Dec 23 2014

A New Wrinkle in Quantum Mechanics

The press release of this news items proclaims: “Quantum physics just got less complicated.” I’m not sure I agree. Perhaps in the minds of physicists who actually understand quantum mechanics (as well as it currently can be understood). To the rest of us this new finding is just as strange and incomprehensible as QM itself.

QM describes the universe at the atomic and subatomic levels. At that scale nature behave very differently from what we are used to at the macroscopic level, which is often referred to as the realm of classical physics. The dividing line between the quantum world and the classical world remains a matter of research and debate, but it is somewhere at the level of molecules.

There are several aspects to QM which essentially describe the results of careful experiments. We don’t currently have a proven theoretical framework to explain why the universe behaves this way – that is a breakthrough waiting to happen.

One aspect of QM is known as wave-particle duality. When particles, such as photons, shine through two narrow close slits (the famous double slit experiment) the pattern of light that hits the wall (or film or detector) behind the slits is in a light and dark banded pattern that resembles the interference pattern that results when two waves intersect. The light is clearly traveling as a wave through the two slit and those waves are interfering on the other side.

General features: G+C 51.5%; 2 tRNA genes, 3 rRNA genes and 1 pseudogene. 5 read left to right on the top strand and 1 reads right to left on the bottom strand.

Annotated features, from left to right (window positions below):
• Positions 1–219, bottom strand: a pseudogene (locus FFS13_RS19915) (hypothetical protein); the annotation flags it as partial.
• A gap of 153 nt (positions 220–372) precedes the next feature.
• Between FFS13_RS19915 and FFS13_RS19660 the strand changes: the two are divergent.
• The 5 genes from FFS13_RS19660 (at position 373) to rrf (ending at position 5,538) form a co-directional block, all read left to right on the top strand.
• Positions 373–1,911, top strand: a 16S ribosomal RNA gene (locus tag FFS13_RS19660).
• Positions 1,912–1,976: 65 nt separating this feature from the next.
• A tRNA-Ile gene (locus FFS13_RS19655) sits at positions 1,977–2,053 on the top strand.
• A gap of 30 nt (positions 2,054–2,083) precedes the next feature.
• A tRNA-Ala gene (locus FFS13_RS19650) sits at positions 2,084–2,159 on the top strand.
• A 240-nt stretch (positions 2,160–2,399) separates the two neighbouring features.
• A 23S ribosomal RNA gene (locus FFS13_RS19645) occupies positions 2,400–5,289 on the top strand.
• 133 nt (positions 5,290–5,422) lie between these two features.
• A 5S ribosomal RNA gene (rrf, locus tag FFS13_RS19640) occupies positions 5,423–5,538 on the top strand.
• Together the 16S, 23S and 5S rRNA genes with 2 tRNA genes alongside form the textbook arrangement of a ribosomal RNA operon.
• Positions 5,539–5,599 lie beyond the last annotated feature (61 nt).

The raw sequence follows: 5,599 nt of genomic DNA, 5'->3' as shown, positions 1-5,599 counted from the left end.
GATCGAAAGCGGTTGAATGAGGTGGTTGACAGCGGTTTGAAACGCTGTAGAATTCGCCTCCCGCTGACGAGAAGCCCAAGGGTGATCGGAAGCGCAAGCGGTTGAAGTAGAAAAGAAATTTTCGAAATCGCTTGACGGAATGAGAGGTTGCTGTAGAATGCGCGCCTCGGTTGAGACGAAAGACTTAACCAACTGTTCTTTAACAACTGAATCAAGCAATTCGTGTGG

However, if you place a detector in the setup to determine which slit a photon is traveling through, then the photons no longer form an interference pattern, but pile up in two clumps behind each slit. Detecting the path of each photon makes them behave as particles. They only behave as waves when no one is looking.

Another weird aspect of QM is so-called quantum entanglement. If you create a virtual pair of particles they will have entangled properties. If one is spin up, the other will be spin down. These properties will remain entangled even after the particles have traveled for billions of light years across the universe. This entanglement breaks down, however, as each particle interact with the environment, in a process called decoherence. This is why macroscopic objects are not entangled, their particles are all interacting with each other abolishing any entanglement.

A third weird property of the universe described by QM is Heisenberg’s uncertainty principle. This law states that any two related properties of quantum systems will have a minimum amount of uncertainty. If we take position and vector, for example, the more you know about the position of a particle the less you know about its speed and direction. The sum of the uncertainty of these two properties has a minimum value.

The really strange thing about uncertainty is that it has nothing to do with our technical ability to measure these properties. It is inherent to the properties themselves. There is something about the universe at that scale, the very nature of particles themselves, that is fuzzy. (It’s like the old joke, Bigfoot itself is blurry, which explains all the photographs.)

Originally it was thought that the uncertainty derived from measurement, that there is a minimum amount of disturbance to a system that results from the act of measuring. If you bounce a photon off a particle to measure its location, you change its momentum. However, recent experiments show that this is not the case. Even when the act of measuring produces less uncertainty than the minimum required by Heisenberg, the absolute minimum uncertainty still exists. Measurement does not explain uncertainty. Bigfoot is blurry.